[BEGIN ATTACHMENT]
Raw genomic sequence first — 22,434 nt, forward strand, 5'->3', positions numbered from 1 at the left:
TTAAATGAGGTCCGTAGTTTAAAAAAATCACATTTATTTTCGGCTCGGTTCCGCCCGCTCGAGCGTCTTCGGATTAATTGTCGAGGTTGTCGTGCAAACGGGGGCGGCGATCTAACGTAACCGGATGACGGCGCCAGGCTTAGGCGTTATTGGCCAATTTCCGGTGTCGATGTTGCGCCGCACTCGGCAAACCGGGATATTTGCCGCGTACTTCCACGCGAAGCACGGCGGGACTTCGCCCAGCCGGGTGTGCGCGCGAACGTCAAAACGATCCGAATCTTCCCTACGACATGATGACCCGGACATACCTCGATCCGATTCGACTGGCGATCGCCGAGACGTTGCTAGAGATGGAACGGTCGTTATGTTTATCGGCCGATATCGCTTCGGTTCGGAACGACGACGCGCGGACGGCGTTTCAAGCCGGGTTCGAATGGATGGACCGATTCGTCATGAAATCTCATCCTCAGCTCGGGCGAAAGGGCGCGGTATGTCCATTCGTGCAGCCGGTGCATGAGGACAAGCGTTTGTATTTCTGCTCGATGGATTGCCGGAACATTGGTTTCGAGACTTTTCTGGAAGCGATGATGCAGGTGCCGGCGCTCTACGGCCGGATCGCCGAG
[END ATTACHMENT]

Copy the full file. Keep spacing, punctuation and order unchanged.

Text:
Raw genomic sequence first — 22,434 nt, forward strand, 5'->3', positions numbered from 1 at the left:
TTAAATGAGGTCCGTAGTTTAAAAAAATCACATTTATTTTCGGCTCGGTTCCGCCCGCTCGAGCGTCTTCGGATTAATTGTCGAGGTTGTCGTGCAAACGGGGGCGGCGATCTAACGTAACCGGATGACGGCGCCAGGCTTAGGCGTTATTGGCCAATTTCCGGTGTCGATGTTGCGCCGCACTCGGCAAACCGGGATATTTGCCGCGTACTTCCACGCGAAGCACGGCGGGACTTCGCCCAGCCGGGTGTGCGCGCGAACGTCAAAACGATCCGAATCTTCCCTACGACATGATGACCCGGACATACCTCGATCCGATTCGACTGGCGATCGCCGAGACGTTGCTAGAGATGGAACGGTCGTTATGTTTATCGGCCGATATCGCTTCGGTTCGGAACGACGACGCGCGGACGGCGTTTCAAGCCGGGTTCGAATGGATGGACCGATTCGTCATGAAATCTCATCCTCAGCTCGGGCGAAAGGGCGCGGTATGTCCATTCGTGCAGCCGGTGCATGAGGACAAGCGTTTGTATTTCTGCTCGATGGATTGCCGGAACATTGGTTTCGAGACTTTTCTGGAAGCGATGATGCAGGTGCCGGCGCTCTACGGCCGGATCGCCGAG